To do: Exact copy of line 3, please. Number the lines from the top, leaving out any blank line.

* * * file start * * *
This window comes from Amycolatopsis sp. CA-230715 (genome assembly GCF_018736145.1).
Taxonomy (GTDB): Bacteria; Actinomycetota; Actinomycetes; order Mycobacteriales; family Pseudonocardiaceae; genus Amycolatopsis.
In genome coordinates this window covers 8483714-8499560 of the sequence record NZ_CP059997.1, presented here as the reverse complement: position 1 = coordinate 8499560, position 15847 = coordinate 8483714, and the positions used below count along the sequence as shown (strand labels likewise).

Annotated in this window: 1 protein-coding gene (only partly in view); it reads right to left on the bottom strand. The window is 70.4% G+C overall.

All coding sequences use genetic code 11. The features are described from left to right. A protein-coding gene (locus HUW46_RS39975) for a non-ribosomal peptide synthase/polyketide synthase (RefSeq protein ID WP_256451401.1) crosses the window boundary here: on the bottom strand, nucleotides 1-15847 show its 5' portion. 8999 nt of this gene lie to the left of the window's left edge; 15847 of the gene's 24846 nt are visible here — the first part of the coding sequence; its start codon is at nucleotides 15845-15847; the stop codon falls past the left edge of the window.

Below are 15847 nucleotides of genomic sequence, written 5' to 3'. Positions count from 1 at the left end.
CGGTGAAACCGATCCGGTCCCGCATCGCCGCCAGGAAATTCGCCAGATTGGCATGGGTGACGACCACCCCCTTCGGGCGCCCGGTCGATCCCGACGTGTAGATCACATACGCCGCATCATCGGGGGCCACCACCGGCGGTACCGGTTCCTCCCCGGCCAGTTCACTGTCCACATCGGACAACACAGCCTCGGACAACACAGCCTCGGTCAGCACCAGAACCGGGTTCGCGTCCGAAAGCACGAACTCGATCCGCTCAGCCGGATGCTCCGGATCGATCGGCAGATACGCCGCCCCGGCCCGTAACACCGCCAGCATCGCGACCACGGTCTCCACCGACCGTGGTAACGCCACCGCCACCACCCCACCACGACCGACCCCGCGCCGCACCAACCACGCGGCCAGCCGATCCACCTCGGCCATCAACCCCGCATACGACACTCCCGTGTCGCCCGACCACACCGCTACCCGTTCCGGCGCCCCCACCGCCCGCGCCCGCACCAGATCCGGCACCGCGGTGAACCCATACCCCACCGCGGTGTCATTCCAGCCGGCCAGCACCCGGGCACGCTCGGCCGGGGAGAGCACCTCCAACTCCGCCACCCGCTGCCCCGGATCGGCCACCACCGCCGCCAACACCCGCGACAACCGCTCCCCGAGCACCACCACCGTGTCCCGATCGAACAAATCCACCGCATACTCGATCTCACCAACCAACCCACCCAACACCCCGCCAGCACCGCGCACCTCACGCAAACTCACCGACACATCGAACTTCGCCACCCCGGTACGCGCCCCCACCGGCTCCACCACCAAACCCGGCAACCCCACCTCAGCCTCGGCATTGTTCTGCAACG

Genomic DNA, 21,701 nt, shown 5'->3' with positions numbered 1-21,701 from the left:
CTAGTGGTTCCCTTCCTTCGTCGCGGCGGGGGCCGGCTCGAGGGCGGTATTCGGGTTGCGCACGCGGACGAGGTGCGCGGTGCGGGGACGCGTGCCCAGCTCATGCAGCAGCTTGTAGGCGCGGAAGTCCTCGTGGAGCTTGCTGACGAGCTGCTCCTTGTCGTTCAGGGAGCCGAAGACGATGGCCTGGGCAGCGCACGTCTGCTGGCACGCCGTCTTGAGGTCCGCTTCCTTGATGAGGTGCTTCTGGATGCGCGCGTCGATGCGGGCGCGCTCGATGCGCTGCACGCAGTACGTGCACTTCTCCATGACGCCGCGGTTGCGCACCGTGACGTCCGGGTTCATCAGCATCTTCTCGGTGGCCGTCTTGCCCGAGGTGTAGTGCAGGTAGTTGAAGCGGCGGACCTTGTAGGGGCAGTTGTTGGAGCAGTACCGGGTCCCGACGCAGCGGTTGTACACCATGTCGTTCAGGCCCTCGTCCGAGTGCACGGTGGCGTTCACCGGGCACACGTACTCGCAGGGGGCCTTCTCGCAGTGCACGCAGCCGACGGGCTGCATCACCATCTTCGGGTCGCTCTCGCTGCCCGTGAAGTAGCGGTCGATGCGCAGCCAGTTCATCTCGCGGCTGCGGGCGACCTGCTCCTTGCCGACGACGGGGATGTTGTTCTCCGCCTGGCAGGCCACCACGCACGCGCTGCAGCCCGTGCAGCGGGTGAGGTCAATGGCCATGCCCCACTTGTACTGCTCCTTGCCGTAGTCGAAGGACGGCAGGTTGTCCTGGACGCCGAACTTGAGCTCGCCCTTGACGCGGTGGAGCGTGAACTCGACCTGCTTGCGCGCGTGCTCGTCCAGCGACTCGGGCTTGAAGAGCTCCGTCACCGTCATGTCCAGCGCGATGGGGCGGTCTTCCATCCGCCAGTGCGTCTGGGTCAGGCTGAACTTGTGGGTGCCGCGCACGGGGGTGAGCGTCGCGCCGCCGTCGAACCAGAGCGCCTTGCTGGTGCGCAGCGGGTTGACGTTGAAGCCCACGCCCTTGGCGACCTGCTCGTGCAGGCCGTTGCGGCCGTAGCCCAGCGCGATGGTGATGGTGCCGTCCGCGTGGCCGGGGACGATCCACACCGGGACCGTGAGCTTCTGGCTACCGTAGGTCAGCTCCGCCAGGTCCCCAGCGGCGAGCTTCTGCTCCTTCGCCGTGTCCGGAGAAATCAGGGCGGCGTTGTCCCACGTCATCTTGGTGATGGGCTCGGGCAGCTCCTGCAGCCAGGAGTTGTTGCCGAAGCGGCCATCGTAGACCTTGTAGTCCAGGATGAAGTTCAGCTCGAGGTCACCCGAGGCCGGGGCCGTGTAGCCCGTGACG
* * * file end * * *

In genome coordinates this window covers 8483714-8499560 of the sequence record NZ_CP059997.1, presented here as the reverse complement: position 1 = coordinate 8499560, position 15847 = coordinate 8483714, and the positions used below count along the sequence as shown (strand labels likewise).